The Bad Batch, Episode 5: “Rampage” Review

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(Animal roar!)

As part of a recent, friendly bet (which you can see outlined here on Twitter) I have committed to not only watching every single episode of this season of Star Wars: The Bad Batch, but I must also write 500-word (minimum) reviews about the series!


That’s not actually sarcasm. I’m excited to write about Star Wars again, and am using this as an excuse and a bit of a prod to kickstart myself back into some writing. Without further ado…

Muchi to Think About…? (I’m Sorry!)

This week’s episode, “Rampage,” sees the heroes and heroine of the Bad Batch travel to Ord Mantell. In need of intel on the bounty hunter seeking Omega, Echo suggests meeting an old underworld contact of the Jedi, Cid–the catch? Echo’s never met Cid. Hijinks of the Star Wars-animation variety ensue!

Once again, Omega demonstrates her shrewdness in deducing that the older, female Trandoshan at the bar they enter is the one they seek; this furthers her characterization as someone who trusts her instincts and, on occasion, can be very astute and rather capable. We see more of this later in the episode when she eludes Zygerrian slavers and does her best to help the Batch, which I’m glad to see, because, again: She isn’t chastised or deserving of such, she simply acts in a way that’s heroic and situationally called-for, and she succeeds (although at first you’re made to think all is lost) based on her abilities and the trust she and the other clones have for each other. I really think the interplay between the clones and their familial bond is one of the majors strengths of the series, as it often was between clone characters in The Clone Wars, and I am very happy that it’s been such a strong presence throughout the episodes so far.

Something to note is that, again, Wrecker’s head hurts toward the beginning of the episode, and later during his clash with Muchi, he seems to suffer some additional head trauma. If this isn’t setting up a potentially tragic/tense subplot where Tech’s implant-altering-device will be tested, I’ll be incredibly surprised.

Going back to Muchi, I suppose she’s meant to be the rancor from Jabba’s Palace as seen in Return of the Jedi. She’s cute and almost has a bulldog quality in this episode, which I liked; if it is intended to be the same rancor, we can add another potential retcon to the list. The Aftermath series previously called that rancor “Pateesa,” which could be another name, I suppose, an easy enough fix–but Pateesa was also listed as a male rancor in sources. Ultimately not the most distressing continuity blip, but yet another in a series that seems never-ending nonetheless.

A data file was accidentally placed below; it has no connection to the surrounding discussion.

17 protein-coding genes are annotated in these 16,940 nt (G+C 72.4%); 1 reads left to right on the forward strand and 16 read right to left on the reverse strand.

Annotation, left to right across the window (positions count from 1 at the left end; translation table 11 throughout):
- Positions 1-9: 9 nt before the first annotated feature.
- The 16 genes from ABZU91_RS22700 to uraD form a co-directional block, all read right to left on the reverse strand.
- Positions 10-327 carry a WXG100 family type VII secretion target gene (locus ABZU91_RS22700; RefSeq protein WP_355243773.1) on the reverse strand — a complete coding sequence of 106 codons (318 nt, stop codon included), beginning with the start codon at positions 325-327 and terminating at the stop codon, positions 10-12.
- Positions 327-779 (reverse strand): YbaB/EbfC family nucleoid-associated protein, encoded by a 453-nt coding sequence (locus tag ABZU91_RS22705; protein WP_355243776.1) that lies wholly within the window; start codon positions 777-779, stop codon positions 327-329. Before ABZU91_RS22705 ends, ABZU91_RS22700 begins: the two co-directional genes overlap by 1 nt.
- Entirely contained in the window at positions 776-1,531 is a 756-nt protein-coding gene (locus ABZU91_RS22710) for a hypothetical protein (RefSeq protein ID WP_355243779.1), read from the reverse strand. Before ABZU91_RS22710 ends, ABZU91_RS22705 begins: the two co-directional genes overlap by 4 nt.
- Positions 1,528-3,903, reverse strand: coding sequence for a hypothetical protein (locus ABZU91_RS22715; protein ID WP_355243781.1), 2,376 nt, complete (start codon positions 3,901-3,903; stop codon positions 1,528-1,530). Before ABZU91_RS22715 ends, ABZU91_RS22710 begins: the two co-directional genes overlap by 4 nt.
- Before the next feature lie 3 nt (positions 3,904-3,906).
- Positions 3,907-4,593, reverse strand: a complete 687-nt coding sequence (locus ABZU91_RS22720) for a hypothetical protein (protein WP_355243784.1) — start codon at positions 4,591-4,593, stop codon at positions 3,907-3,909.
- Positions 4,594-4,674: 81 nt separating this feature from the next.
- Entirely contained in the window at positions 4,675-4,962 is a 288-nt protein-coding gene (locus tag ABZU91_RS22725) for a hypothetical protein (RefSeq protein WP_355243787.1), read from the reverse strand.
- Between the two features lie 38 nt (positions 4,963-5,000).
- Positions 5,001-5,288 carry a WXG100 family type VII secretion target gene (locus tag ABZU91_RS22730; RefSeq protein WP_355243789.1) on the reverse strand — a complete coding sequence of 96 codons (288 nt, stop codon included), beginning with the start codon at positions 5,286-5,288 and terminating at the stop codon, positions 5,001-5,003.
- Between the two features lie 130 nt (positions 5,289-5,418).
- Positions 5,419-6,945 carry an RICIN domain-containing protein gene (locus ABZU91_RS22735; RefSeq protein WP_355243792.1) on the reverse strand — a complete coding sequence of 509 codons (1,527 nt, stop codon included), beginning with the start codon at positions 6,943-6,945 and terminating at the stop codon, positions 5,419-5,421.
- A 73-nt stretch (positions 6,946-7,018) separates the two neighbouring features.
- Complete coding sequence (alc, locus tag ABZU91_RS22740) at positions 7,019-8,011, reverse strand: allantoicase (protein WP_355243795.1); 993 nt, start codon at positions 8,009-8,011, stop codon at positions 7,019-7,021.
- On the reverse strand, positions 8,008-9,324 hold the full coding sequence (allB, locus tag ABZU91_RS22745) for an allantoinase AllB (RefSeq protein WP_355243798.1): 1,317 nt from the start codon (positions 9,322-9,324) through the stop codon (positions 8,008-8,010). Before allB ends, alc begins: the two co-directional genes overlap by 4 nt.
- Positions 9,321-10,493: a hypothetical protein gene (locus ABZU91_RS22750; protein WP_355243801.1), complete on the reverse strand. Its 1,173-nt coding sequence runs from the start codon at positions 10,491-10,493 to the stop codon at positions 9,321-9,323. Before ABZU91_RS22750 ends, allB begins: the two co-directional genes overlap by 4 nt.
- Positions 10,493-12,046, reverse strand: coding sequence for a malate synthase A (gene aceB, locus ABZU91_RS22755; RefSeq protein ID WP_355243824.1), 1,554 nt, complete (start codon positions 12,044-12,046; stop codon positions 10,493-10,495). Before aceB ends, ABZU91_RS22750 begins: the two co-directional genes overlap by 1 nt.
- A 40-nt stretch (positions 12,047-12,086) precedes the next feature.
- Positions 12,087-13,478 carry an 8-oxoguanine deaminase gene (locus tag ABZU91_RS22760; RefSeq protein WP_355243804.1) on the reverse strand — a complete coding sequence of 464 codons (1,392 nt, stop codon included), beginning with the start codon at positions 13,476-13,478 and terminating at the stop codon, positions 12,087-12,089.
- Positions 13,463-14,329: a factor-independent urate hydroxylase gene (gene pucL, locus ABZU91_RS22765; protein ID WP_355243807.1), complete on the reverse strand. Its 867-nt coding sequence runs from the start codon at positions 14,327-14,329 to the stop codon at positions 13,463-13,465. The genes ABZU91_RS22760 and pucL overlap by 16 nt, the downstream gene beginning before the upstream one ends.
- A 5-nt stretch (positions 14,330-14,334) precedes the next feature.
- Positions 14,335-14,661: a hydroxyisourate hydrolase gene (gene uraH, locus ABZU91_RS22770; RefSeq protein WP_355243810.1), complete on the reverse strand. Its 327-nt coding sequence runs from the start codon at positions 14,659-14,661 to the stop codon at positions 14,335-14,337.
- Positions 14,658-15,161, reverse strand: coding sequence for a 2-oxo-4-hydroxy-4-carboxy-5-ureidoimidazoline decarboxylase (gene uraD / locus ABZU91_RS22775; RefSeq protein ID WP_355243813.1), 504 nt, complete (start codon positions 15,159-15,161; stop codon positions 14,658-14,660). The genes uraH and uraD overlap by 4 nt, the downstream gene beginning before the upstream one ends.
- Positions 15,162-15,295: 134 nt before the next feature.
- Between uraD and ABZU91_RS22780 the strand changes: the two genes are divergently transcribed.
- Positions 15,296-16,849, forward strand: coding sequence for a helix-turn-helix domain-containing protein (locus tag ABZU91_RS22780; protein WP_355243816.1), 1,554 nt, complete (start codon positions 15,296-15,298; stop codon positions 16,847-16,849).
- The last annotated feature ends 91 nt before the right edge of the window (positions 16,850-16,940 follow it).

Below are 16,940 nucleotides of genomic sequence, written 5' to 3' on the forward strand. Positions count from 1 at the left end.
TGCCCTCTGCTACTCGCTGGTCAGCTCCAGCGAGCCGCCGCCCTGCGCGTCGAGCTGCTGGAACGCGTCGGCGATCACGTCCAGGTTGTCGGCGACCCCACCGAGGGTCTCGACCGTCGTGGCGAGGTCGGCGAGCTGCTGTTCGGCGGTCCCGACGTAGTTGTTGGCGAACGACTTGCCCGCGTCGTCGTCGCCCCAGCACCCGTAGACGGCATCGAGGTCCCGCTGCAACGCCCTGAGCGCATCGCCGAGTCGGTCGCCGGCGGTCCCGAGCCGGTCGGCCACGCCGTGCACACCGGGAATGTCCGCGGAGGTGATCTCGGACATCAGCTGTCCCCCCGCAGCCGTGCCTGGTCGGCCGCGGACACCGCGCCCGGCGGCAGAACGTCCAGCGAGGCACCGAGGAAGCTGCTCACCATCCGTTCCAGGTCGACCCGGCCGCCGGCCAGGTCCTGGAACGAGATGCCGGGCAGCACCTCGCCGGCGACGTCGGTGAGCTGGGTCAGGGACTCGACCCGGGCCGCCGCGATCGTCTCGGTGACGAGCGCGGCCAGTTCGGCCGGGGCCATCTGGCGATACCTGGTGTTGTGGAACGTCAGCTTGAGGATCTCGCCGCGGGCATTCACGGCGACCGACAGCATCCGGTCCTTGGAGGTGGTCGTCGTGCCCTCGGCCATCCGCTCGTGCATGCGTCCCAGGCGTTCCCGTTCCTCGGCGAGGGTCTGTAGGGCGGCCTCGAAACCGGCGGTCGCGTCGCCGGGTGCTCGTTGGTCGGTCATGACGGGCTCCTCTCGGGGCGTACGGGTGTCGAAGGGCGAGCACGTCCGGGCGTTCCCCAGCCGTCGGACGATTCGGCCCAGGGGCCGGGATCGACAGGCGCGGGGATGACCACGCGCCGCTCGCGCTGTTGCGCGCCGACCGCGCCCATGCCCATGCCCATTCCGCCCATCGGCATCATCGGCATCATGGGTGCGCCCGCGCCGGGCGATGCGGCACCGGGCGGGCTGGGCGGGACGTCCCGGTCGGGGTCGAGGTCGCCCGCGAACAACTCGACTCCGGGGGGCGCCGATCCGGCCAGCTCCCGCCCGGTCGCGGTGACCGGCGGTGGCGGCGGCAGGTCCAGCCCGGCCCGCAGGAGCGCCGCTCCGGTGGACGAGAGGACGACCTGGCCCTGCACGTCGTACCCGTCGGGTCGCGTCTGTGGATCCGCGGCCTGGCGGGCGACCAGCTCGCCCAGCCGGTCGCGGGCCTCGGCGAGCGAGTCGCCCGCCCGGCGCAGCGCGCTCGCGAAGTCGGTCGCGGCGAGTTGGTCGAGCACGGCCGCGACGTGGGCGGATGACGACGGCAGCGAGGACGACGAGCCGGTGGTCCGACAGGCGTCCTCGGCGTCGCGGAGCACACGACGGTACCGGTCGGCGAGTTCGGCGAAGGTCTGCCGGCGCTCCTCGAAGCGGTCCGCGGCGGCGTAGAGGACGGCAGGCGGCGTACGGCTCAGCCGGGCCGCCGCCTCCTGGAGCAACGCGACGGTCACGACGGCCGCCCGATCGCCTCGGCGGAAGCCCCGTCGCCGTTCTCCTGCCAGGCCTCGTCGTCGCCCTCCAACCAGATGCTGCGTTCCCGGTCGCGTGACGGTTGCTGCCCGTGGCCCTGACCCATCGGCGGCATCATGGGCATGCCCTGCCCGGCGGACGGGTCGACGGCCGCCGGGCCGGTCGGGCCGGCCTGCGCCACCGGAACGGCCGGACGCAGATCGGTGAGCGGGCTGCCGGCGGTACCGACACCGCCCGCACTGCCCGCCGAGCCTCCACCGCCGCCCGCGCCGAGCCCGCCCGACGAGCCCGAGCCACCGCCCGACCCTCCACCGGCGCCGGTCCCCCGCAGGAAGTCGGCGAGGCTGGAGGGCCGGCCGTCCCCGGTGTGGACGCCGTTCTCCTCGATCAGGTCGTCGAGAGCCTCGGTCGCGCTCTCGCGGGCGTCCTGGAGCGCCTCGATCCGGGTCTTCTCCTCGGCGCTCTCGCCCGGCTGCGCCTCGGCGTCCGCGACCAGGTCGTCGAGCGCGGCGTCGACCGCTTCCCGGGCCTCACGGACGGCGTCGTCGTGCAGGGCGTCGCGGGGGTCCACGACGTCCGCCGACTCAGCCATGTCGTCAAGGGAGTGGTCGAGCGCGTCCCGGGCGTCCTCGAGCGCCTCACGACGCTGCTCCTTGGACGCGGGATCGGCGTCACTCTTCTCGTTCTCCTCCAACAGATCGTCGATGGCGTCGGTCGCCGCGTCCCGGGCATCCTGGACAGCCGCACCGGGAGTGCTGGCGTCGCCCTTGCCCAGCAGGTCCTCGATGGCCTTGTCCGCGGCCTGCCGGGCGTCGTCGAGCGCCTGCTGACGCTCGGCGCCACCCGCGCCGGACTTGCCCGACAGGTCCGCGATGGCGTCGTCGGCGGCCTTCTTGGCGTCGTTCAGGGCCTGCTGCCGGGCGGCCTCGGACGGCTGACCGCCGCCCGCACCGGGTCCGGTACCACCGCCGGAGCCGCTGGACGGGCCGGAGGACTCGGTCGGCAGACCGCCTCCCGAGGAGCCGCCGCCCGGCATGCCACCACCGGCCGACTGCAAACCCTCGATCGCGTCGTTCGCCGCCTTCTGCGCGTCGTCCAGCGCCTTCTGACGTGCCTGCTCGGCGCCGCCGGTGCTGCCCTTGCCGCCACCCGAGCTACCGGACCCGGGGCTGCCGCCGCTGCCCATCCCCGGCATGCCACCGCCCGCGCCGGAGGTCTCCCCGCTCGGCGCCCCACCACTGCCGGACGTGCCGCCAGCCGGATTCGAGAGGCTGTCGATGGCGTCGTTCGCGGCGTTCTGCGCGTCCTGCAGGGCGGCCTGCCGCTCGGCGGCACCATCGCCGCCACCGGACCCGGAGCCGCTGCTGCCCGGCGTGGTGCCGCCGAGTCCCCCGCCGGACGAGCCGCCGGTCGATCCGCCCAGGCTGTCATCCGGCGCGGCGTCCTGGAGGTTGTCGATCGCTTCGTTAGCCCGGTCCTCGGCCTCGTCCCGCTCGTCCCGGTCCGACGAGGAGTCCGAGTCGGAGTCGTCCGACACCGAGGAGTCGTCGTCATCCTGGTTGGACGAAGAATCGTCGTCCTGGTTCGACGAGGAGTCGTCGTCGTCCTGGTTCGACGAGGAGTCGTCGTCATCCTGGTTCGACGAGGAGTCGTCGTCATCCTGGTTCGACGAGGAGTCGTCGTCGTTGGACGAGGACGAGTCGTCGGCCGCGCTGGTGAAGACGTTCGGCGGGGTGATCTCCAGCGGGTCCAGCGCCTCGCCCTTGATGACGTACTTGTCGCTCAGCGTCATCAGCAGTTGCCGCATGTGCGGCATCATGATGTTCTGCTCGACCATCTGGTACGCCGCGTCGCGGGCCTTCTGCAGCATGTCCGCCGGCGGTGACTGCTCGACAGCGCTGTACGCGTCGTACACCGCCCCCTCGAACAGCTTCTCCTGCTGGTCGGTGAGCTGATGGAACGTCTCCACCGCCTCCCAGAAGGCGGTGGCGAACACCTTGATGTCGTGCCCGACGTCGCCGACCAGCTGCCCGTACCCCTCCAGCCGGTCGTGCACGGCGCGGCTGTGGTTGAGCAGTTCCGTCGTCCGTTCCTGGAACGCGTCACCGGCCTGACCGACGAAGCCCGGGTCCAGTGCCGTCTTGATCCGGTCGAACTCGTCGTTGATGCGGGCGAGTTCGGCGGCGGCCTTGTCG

Another aspect worth noting is that none of the clones touch on an elephant in the room when discussing slavery with Omega–none of them reflect on the fact that they were, canonically, grown and sold to the Republic as soldiers without any say, and in fact lacked legal representation and recognition as other citizens of the Republic. It may fall outside of the scope of the series or may be an aspect of their conditioning they’ll later shed; time will tell, I suppose, but I’ve already seen many people comment on the fact that this comparison (and its contrasts with the type of slavery employed by the Zygerrians) eludes the characters.

As with the previous episode in the series, “Rampage” lacks any depiction of Crosshair and the War-Mantle squad. I’m not sure if this is entirely a negative because it’s good to see Clone Force 99 adventure and bond without interruption, but on the other hand, I’m keenly interested in seeing how far the Empire can make their wayward clone go. It’s tense when he’s onscreen and tense when he’s off; but I do hope we get to see more of his story in the next episode.

Hunter learns Fennec Shand’s name and reputation at the end of the episode. I’m glad they’re establishing that she’s relatively new to the scene. I also liked the way that Cid leans into blackmail after offering the clones more mercenary work, should they be interested. She’s good at keeping secrets, but is utterly unsubtle in the unstated threat that she’s aware giving them up would be a profitable venture. “Rampage” ends on the tension, and I’m interested to see if it goes anywhere. Of course, things could always backfire on Cid; time will tell if she’s a Clone Wars or a Rebels Hondo analogue!

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